SAN FRANCISCOA U.S. federal judge Wednesday (Dec. 9) dismissed a guilty plea entered by Broadcom Corp. co-founder Henry Samueli on charges that he lied to investigators in connection with a stock options backdating probe.
According to reports by the Associated Press
and others, later confirmed by statements from Broadcom and Samueli, U.S. District Judge Cormac J. Carney ruled that Samueli did not make a material false statement to investigators from the U.S. Securities and Exchange Commission (SEC). Samueli will not be prosecuted for anything dealing with his SEC testimony, according to the AP report.
Samueli, 55, had been awaiting sentencing after pleading guilty last year.
Testifying at the trail of former Broadcom Chief Financial Officer William Ruehle, Samueli said that he lied to SEC investigators in 2007 when he told them he wasn't involved in awarding stock options at Broadcom because he didn't think that question through thoroughly, according to the AP report.
Carney had in 2008 rejected a plea agreement that called for Samueli to receive probation.
Scott McGregor, Broadcom president and CEO, said through a statement that he was gratified for the decision. It means that Samueliwho McGregor called "one of the most brilliant minds of his generation"would continue to devote his "extraordinary engineering expertise" to the best interests of Broadcom, its employees, shareholders and others, McGregor said.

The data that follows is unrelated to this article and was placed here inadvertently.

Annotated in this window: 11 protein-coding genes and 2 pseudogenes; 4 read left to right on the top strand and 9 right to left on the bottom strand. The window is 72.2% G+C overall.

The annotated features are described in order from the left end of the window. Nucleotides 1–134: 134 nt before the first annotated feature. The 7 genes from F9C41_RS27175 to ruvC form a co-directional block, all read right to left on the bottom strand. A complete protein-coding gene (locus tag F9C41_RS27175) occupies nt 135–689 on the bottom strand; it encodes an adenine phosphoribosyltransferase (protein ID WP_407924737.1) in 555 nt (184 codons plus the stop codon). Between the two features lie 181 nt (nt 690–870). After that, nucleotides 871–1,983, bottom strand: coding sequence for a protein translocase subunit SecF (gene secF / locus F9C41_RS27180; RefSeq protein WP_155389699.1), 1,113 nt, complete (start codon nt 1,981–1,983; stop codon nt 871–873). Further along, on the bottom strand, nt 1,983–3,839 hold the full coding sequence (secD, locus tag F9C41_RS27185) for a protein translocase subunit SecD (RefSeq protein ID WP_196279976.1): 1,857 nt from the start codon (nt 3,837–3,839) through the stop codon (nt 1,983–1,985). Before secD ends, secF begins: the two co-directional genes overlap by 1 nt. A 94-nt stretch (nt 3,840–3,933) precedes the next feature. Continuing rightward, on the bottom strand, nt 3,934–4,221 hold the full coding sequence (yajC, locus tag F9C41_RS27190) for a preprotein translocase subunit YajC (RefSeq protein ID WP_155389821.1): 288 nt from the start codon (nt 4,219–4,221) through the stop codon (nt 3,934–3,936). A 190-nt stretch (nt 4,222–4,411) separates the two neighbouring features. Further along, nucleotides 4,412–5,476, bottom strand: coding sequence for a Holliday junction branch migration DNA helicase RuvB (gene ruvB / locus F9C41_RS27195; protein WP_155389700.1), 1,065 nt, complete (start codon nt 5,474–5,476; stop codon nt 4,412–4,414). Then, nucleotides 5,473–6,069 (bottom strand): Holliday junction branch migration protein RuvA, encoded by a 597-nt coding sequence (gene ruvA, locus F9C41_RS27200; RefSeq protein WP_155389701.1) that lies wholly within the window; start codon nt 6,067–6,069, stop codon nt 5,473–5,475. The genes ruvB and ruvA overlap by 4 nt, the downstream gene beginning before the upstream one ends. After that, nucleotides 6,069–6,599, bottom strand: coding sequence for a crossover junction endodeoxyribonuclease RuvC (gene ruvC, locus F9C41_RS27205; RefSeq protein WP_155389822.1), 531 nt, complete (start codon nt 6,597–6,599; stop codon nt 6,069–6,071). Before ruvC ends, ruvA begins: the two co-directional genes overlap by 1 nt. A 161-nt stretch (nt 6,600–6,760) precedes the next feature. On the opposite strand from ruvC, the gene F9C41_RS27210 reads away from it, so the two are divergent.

In May 2008, Samueli, Broadcom's chairman and chief technology officer, took a leave of absence from the fabless chip vendor pending his legal issues.
Samueli, who with his wife Susan purchased the National Hockey League (NHL)'s Anaheim Ducks in 2005, said through a statement posted on the team's website Wednesday that he was "relieved and thankful" for Carney's decision. Samueli had been temporarily suspended by the NHL last year because of his legal woes until being reinstated last month.
Broadcom was one of dozens of companies that came under scrutiny for historical stock options backdating in the early part of this decade. In January 2007, the company restated earnings for several quarters, including net readjustments of $2.2 billion as a consequence of improperly backdated stock options.
In April 2008, the SEC charged Broadcom with falsifying its reported income by backdating stock option grants over a five-year period. The SEC charged that from June 1998 to May 2003, Broadcom, acting through its top officers, misrepresented the dates on which stock options were granted to executives and employees. Broadcom agreed to settle the charges and pay a $12 million penalty.
In May 2008, the SEC brought charges against Samueli and fellow Broadcom co-founder and former CEO Henry Nicholas, as well as Ruehle and David Dull, formerly the company's general counsel, for allegedly perpetrating a scheme to fraudulently backdate stock option grants.